Hello Again

So, it’s been a while. Hello.

I disappeared all of my second year. It got crazy busy to say the least. I hopped around all over the place. I started at the Coroner’s Office, then to UC Davis, then went all the way to New York for Sloan Kettering, then back to CA to finish up at San Leandro and Modesto. So, it’s been a little crazy. I apologize.

I wish I kept this blog up more so I’d have more memories to share with all of you (if there’s anyone left reading this blog). But suffice it to say, it’s been a very long road to get here. By here, I mean finished with the program, graduated, and most importantly, CERTIFIED.

I learned a lot in the past year. More than you ever could in a classroom or a book. Having an entire year of basically on the job training makes a huge difference. Everything suddenly clicks and those fuzzy pictures you looked at during lecture or confusing charts in books finally makes sense. Oh, so THAT’S what you mean by nutmeg liver. Oh, THAT’S a tumor. Omg, that’s a leg. Ugh, placentas are so bloody and membrane rolls suck. Who knew breasts could be a pain to cut when not fixed properly? There’s bile everywhere! And gallstones! And what do you mean I didn’t find enough lymph nodes?! How is 15 not enough? Oh wait, not all of them were lymph nodes. Back to search the fat.

If none of that made sense, I don’t blame you. If it did, welcome to my world. If you’re a student in a current program or wanting to apply, it will soon make sense to you. A word of caution: when you first see a POC (product of conception), it may be a little shocking to you. That’s all I’ll say on that. I hope your first rotation warns you of that in case you’re a little sensitive. (And there’s no shame in that. Be up front about what you’re comfortable with, but eventually you will get desensitized to it as horrible as it sounds. It is a part of our job after all.)

I was fortunate to rotate at awesome places with great staff and interesting specimens. I may not have been able to gross all the super complex ones, but I did get to see some of them if I was lucky enough for one to come by.

After we finished in May, we had to wait about a month for the actual ceremony to happen in June. It was a good ceremony. We were all very happy to be there even if only me and one of my other friends from my class were the only ones that showed up for the PathA program. It was a very proud moment to finally get dressed in our fancy Drexel gowns and walk across that stage. My blue and gold hood is awesome.

Then I took the certification exam in August. I know, it seems late for some who want to take it right away, but my brain needed a break and I wanted to study some more. I wanted to make sure I could pass on my first try because I was not gonna spend another small fortune to take this exam again. Luckily, I did pass my first time. Now I get to use those special letters after my name to make it look all fancy and official.

In September, I did some traveling. Did a two week cruise to the Mediterranean which was so gorgeous. Omg. Greece is beyond beautiful. Italy had some fantastic food. The one day we spent in Turkey was also lovely. All these countries are so beautiful. Seriously, if none of you have been there, you should do it at one point in your life. You will not regret it. Especially Santorini, Greece. That was my absolute fav and I wish we could’ve stayed there longer.

Now, I’m job hunting. It’s a good place to be in right now. Everything is all lined up and taken care of now that I’m certified. I don’t need to tell a future employer my exam date and have that added pressure. I have the letters after my name that says it all. So wish me luck! I want to pick the best place for me.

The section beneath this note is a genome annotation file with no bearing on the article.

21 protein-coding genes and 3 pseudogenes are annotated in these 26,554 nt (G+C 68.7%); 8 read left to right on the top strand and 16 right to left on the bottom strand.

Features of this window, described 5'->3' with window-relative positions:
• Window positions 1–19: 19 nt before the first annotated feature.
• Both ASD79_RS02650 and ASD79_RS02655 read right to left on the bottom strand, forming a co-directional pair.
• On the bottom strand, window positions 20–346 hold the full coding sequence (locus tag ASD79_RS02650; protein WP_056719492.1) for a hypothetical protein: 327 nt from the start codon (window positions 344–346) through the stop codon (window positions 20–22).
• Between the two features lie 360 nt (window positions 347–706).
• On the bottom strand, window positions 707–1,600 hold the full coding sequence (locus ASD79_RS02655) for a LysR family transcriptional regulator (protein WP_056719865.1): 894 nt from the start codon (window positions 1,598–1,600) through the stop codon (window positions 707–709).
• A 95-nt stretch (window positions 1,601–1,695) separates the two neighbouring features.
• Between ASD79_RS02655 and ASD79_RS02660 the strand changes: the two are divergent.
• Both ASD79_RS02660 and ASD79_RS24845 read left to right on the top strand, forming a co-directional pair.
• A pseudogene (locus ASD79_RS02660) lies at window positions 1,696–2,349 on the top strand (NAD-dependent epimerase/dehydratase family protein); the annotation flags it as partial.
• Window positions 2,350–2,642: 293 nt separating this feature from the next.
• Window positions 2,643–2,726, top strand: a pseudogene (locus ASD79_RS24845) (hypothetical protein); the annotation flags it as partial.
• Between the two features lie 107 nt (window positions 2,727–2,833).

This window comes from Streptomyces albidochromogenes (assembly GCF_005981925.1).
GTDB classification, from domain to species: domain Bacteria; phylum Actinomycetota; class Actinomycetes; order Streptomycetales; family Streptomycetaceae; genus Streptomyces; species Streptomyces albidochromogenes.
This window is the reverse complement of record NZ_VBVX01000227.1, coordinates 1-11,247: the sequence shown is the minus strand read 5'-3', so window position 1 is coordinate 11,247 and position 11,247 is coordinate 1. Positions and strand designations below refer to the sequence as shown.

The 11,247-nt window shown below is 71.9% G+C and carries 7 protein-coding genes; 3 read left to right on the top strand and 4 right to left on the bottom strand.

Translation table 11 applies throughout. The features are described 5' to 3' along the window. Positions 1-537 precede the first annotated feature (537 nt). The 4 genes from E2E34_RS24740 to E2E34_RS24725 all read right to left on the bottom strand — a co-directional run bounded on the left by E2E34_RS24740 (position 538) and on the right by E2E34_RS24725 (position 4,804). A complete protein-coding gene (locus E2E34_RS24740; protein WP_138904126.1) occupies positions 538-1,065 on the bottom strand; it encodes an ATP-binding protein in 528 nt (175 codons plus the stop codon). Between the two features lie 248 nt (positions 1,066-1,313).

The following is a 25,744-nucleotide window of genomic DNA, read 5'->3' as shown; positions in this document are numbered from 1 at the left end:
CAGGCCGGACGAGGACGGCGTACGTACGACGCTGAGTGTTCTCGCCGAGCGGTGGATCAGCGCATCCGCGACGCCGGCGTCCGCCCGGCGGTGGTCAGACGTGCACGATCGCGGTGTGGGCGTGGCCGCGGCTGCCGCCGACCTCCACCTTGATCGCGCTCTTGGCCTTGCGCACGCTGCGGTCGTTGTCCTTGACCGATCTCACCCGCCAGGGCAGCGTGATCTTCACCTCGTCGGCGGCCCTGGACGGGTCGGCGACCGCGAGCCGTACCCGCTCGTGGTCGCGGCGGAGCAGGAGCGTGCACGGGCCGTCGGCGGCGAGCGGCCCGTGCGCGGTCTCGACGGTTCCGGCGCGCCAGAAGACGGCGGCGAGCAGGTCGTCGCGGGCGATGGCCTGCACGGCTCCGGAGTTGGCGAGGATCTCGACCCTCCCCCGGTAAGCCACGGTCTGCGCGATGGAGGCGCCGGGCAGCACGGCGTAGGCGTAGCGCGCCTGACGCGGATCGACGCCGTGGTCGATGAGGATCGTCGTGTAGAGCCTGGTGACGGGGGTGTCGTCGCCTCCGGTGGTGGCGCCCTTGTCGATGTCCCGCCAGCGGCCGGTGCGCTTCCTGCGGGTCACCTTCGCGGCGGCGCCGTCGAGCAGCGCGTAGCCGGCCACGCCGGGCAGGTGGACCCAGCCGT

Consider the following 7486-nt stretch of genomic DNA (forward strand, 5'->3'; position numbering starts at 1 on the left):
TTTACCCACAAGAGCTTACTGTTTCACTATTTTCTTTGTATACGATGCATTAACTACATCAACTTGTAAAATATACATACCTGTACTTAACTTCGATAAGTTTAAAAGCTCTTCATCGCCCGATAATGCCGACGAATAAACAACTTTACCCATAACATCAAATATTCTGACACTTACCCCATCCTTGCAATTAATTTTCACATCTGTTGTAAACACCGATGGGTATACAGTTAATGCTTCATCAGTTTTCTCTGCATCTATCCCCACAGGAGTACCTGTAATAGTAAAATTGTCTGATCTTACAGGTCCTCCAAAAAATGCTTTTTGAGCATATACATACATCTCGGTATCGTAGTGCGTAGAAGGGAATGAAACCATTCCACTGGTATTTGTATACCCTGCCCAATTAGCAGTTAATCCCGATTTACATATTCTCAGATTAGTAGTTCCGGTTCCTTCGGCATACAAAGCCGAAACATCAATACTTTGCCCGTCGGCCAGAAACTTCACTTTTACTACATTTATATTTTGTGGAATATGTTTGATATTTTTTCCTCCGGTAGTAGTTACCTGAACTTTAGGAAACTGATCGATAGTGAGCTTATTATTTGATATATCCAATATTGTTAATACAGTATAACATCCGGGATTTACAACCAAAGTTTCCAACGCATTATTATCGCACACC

I’ll try and update this a little more frequently. It won’t be all about my job or the program in every post, but I figure this is my blog and my life, I can post whatever I want, right? πŸ˜›


Year Two

I’m officially a Second Year now.

So, in April I…

  • turned a year older
  • received my White Coat with my name embroidered all fancy on it, which also happened on my bday
  • took a bunch of finals and completed my classes (AAP technically finished the beginning of May but whatever)

Now I’m officially into my first rotation. I just completed my first week actually at the Sacramento County Coroner’s Office. And I am having a BLAST! I’m seeing so many cases you wouldn’t see anywhere else. I’ve seen suspected elderly abuse/neglect, suicide by firearm, firearm victims, motor vehicle accident victims, and I even experienced my first decomp yesterday! Most of the people who work there are super nice and patient with me as I learn the ropes. The other interns that come in once a week are super cool, too. The pathologists are nice and helpful for the most part.

It’s physically demanding and draining more than anything. There’s a lot of pushing, pulling, lifting bodies. Not to mention constant cleaning and scrubbing. I’m learning to pull bodily fluids like blood and vitreous from the eye. I can sew up bodies and the head after they’ve been eviscerated like no other. I’m slowly getting to do more and more, which is so exciting. I’ll never get this anywhere else so I’m trying to soak up as much as I can and do as much as possible. This is my wheelhouse. Full body stuff as opposed to surgical. I didn’t spend all those years in cadaver class for nothing.

I’m also going to be the Gross Anatomy TA for the new first years (omg, that’s so weird to say). They asked me if I would be willing to since they’ll be coming to the Coroner’s for lab, and I said why not. I did this forever at Mt. SAC. I can do it again. Plus it’ll be a good way for me to practice my anatomy too. And I’ll get to work on cadavers again. Wheelhouse again.

So far, I’m enjoying my second year much more than my first. When I went to visit my program manager to pick up some masks, the first thing she told me was, “This is the most relaxed I’ve ever seen you.” It’s true. This is the most relaxed I’ve felt in a long, long time. It’s nice. I can enjoy doing what I do without worrying about lecture and tons of exams. We only have the monthly pathology exams starting in June. So right now I can kind of take it easy. It’s a welcome change of pace, for sure. I hope that it continues being this awesome.

Awesome News!

For once! I finally have something really positive to say!